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Anglican leaders praise religion decision by Chinese communists


A group of Asian and African Anglican leaders recently returned from a visit to China have praised a decision by the country’s ruling Communist Party to include the word "religion" in its constitution.

"This is a recognition of the increasing role that the Church plays in the nation’s economic and social development," the Anglican leaders said in a statement issued after their 21-30 October visit. They met church leaders and government officials, and visited theological institutions and sites of relics of early Christian missions.

The church leaders described the decision by the Communist Party during its 15-21 October national party congress to mention the word "religion" in its constitution as "a very significant amendment". It demonstrated that the Chinese government wished to support the work of the Church, they said.

State media said the change had been made to meet the demands posed by the "new situation and new tasks".

The Communist Party for a long time discouraged religion, because it was officially atheist.

In recent years, however, Chinese leaders have said that religion can play an important role in creating a "harmonious society". The term is used by the Chinese leaders to refer to the need for economic growth to be accompanied by social cohesion.

"This process of opening up to the world, healthily reforming its institutions and re-affirming religious freedom, with the rules and regulations established, would certainly build up a harmonious, prosperous and stable society," the Anglican leaders stated after their visit to Beijing, Xi’an, Nanjing and Shanghai.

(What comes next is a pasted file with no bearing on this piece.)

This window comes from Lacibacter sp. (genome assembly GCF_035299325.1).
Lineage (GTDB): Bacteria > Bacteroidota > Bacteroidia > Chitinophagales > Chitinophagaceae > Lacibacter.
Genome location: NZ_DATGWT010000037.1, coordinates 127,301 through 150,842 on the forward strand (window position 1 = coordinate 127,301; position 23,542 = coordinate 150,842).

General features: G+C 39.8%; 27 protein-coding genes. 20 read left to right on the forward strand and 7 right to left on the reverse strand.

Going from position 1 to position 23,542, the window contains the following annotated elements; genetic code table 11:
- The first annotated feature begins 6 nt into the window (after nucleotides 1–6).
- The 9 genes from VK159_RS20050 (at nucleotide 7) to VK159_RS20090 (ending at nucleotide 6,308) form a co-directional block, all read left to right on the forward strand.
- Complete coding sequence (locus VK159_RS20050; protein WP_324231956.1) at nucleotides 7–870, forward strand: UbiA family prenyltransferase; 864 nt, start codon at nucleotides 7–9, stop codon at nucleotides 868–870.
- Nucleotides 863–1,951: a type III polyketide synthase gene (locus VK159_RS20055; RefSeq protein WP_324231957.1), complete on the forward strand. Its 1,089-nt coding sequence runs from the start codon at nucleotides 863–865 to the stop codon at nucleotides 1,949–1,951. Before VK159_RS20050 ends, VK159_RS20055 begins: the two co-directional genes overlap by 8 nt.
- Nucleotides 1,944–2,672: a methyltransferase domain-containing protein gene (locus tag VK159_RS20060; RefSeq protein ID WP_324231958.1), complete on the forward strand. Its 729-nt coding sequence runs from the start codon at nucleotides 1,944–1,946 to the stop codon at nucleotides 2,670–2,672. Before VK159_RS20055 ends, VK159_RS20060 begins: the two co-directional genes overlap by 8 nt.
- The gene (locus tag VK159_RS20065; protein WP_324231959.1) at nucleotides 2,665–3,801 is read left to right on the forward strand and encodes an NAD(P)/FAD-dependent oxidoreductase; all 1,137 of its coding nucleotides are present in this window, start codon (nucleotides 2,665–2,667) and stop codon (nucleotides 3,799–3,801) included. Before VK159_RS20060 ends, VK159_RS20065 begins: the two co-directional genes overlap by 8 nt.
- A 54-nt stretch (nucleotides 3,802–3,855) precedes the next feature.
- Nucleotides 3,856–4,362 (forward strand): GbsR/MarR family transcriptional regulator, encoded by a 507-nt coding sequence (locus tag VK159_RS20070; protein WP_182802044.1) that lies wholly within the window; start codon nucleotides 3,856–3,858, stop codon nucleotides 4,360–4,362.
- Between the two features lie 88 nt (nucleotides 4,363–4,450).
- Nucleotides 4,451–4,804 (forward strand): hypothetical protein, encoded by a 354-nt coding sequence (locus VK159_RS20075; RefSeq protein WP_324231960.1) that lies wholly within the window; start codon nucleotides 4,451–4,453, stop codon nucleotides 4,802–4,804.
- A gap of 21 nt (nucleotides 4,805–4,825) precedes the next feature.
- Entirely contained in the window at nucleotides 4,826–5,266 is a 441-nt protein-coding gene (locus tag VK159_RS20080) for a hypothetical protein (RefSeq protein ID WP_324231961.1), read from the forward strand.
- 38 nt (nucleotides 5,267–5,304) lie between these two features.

Chinese government statistics in April 2005 said there were "more than 100 million religious adherents" among China’s 1.3 billion people, representing a variety of beliefs and practices.

Protestant and Anglican churches in China are united and jointly run by a group called the Three-Self Movement and the China Christian Council. They describe themselves as "post-denominational".

The Roman Catholic Church and unregistered or "house" churches also have large followings outside the official church in China.

The Anglican delegation came from the Global South Anglican group, and included its president, Archbishop Peter J. Akinola from Nigeria, and its general secretary Archbishop John Chew from Singapore, as well as Anglican leaders from Central Africa, Congo, Jerusalem and the Middle East, Korea, Rwanda and Uganda.

The Anglican leaders said in their 31 October statement the visit enabled them "to experience the level of cooperation that prevails between the State and the China Christian Council and the National Committee of the Three Self Patriotic Movement of the Protestant Churches in China". [

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